Why would the authorities want to harass foreigners?
I asked long-time residents this question, and they said quite simply, “Foreigners are too lively.” Foreigners have too much fun, we enjoy life… and they were the life blood of ShiDA. Foreigners were even part of the attraction of ShiDa — a place where you could people-watch and see the wonderful mix of many cultures. City officials wanted to shut down the multicultural party that was going on, any given night of the week.
Musicians and club owners protest the closure of Underground at the legislature in July 2012. Many musicians began their career at the popular 'live house'. Photo: David Frazier
Then, too, one by one, the restaurants began closing doors. The same residents had begun lodging complaints and calling in inspectors to fine the business owners.
What was going on?
According to insiders, the ‘residents’ had allied themselves with local and city officials, who targeted the heart of ShiDa for a shopping mall-like makeover. They were calling in city inspectors, who began slapping restaurant owners with fines for so-called ‘violations’.
Insiders say that developers have been working in conjunction with the Taipei City Council and Hau Lung-bin (郝龍斌), the city mayor, and that developers paid officials kickbacks (“21 wan” , or 210,000nt according to one source) to make the ShiDa area “dead, completely dead.”
In sum, there’s said to be an alliance of the city officials, developers and their fronts of ‘neighborhood associations’ like the Shidahood Self Help Association (師大三里里民自救會), who are running out the ‘small people’ in ShiDa – often with a combination of bribery and intimidation of those people who put up resistance to the city’s ‘renovation’… and by targeting them (through Shidahood’s blog), for example, to fine the businesses out of existence, especially those who have no connections to this group of… ‘gentrificators’ let’s call them something nice.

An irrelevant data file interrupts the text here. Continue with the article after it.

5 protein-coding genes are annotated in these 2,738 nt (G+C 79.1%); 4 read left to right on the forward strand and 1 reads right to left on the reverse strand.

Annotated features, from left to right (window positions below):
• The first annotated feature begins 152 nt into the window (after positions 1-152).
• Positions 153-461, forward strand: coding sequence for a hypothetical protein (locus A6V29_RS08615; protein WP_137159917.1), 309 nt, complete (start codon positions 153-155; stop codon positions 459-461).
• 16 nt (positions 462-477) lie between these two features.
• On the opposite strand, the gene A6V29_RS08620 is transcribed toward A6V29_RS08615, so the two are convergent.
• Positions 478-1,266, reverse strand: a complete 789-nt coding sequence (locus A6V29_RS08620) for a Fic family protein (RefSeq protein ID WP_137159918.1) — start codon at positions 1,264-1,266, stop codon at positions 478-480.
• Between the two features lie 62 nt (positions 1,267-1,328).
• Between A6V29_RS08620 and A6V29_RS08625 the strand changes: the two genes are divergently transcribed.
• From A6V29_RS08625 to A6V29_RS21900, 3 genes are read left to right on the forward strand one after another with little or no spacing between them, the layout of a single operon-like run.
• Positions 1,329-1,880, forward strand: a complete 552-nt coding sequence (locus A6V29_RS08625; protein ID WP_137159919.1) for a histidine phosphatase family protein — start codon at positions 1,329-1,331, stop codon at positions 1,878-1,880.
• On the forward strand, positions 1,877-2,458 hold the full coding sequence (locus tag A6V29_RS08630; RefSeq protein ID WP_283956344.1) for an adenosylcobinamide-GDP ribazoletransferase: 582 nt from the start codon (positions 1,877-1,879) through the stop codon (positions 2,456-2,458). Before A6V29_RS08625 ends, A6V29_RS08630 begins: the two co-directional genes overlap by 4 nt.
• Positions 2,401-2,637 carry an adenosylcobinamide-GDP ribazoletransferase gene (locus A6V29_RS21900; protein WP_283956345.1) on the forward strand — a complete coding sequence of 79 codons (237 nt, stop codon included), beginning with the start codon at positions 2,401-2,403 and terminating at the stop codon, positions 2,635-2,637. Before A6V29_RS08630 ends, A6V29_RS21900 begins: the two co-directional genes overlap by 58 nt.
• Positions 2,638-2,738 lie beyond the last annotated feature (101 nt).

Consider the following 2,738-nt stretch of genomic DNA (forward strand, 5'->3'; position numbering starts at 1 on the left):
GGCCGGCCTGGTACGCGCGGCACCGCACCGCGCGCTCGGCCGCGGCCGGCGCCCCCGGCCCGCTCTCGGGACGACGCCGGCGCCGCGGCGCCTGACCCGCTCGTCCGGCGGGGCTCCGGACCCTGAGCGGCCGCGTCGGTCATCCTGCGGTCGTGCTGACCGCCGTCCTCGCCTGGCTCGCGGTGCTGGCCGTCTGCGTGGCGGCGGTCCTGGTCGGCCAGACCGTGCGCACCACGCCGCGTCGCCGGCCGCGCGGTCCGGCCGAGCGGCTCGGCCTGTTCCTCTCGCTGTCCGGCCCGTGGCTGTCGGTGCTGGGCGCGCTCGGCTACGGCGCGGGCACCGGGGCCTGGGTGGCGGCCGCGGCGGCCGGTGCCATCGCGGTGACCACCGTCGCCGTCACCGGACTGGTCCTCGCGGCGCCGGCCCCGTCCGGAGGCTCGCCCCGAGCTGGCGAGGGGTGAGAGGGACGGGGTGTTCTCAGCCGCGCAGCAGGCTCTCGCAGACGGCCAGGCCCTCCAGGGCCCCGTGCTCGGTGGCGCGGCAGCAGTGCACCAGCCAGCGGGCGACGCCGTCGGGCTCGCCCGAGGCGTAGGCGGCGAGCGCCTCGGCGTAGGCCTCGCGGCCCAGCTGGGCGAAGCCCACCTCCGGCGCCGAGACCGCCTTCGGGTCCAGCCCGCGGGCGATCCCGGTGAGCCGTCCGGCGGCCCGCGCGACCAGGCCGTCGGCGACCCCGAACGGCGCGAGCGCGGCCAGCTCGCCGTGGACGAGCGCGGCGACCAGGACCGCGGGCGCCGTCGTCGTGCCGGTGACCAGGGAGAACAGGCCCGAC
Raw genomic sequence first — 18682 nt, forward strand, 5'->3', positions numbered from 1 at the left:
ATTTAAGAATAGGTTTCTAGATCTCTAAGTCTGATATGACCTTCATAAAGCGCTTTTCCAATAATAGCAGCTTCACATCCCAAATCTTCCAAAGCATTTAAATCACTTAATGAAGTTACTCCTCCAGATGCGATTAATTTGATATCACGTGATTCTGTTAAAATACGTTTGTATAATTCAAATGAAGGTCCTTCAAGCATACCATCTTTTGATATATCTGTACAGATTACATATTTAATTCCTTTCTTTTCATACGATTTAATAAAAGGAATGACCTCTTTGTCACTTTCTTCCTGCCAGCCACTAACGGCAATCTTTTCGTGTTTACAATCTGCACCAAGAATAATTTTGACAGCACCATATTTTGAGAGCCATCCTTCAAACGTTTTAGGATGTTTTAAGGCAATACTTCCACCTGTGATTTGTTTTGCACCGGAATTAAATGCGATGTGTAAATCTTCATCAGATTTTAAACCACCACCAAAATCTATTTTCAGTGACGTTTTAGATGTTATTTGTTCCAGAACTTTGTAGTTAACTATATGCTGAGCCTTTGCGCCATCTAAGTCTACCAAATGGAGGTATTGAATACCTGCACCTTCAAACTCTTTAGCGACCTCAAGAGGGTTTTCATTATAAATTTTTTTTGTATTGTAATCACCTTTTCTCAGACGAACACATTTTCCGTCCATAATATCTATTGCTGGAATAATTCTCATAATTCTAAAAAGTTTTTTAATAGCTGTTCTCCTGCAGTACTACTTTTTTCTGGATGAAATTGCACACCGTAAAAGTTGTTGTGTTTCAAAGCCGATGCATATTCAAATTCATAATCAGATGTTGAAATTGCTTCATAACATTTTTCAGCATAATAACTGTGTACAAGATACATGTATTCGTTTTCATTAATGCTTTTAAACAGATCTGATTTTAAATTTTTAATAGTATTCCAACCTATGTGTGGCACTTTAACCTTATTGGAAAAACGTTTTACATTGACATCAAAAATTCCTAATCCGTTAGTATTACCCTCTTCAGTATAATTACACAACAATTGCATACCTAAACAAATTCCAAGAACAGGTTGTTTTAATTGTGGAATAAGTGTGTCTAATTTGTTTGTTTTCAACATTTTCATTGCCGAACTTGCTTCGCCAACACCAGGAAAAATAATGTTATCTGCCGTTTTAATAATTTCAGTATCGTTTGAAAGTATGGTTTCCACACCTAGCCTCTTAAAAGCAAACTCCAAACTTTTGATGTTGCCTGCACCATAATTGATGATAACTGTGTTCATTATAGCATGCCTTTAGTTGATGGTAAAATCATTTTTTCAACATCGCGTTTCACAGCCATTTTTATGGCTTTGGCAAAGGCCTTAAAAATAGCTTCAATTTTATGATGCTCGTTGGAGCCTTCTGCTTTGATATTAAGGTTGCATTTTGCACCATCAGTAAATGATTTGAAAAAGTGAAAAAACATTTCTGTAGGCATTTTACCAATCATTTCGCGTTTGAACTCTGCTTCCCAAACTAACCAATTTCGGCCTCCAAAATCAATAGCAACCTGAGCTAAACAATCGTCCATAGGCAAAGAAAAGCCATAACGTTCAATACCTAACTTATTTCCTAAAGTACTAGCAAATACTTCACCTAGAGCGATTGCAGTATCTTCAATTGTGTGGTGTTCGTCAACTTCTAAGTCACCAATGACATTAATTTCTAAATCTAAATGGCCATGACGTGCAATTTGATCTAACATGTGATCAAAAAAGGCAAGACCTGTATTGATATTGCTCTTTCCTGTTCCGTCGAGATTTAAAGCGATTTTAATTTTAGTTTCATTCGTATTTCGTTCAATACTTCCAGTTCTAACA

I asked Andy Singh what was going on. I met Andy one night in ShiDa park, and discovered he is one of the few local business owners who has been able to stave off the nefarious characters who are destroying the heart of ShiDa – at least so far.
Why would anyone want to kill business in ShiDa?
Andy: They’re [developers?] going to make the area dead, then buy the land for a cheaper price. They make people go bankrupt on the first floor, then buy the building. It’s happening in many areas in Taipei city. This area’s getting more expensive day by day.
Wild East: What is the strategy to shut down ShiDa?
Andy: Harassment. They decide “We are going to shut down all the shops in this area,” and on which shops within that area. They say “We’re going to complain about the landlords renting the 2nd floor for small rooms, and say it’s ‘all illegal’.” Business was so good before, they had to scare them to get them to leave. So they’d say [owners] didn’t have an exhaust pipe going up the wall and would have to shut it down. Or else, every day they’d send inspectors.